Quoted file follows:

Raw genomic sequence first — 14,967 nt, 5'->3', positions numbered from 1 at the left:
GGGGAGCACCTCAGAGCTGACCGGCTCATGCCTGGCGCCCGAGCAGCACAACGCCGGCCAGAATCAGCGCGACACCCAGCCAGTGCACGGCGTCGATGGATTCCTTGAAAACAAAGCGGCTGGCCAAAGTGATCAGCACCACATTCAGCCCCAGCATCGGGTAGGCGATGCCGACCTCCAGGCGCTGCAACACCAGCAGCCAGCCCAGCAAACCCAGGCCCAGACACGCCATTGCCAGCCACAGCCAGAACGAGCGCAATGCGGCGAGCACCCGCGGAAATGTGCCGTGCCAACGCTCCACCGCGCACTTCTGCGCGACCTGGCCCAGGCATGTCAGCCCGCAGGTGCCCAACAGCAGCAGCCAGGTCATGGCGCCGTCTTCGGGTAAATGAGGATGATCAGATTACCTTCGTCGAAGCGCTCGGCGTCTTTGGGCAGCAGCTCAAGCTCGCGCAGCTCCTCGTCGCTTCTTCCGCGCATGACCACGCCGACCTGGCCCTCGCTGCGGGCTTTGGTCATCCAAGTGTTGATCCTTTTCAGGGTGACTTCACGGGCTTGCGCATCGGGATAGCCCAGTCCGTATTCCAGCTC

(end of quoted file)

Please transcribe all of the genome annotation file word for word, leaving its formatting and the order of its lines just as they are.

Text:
Raw genomic sequence first — 14,967 nt, 5'->3', positions numbered from 1 at the left:
GGGGAGCACCTCAGAGCTGACCGGCTCATGCCTGGCGCCCGAGCAGCACAACGCCGGCCAGAATCAGCGCGACACCCAGCCAGTGCACGGCGTCGATGGATTCCTTGAAAACAAAGCGGCTGGCCAAAGTGATCAGCACCACATTCAGCCCCAGCATCGGGTAGGCGATGCCGACCTCCAGGCGCTGCAACACCAGCAGCCAGCCCAGCAAACCCAGGCCCAGACACGCCATTGCCAGCCACAGCCAGAACGAGCGCAATGCGGCGAGCACCCGCGGAAATGTGCCGTGCCAACGCTCCACCGCGCACTTCTGCGCGACCTGGCCCAGGCATGTCAGCCCGCAGGTGCCCAACAGCAGCAGCCAGGTCATGGCGCCGTCTTCGGGTAAATGAGGATGATCAGATTACCTTCGTCGAAGCGCTCGGCGTCTTTGGGCAGCAGCTCAAGCTCGCGCAGCTCCTCGTCGCTTCTTCCGCGCATGACCACGCCGACCTGGCCCTCGCTGCGGGCTTTGGTCATCCAAGTGTTGATCCTTTTCAGGGTGACTTCACGGGCTTGCGCATCGGGATAGCCCAGTCCGTATTCCAGCTC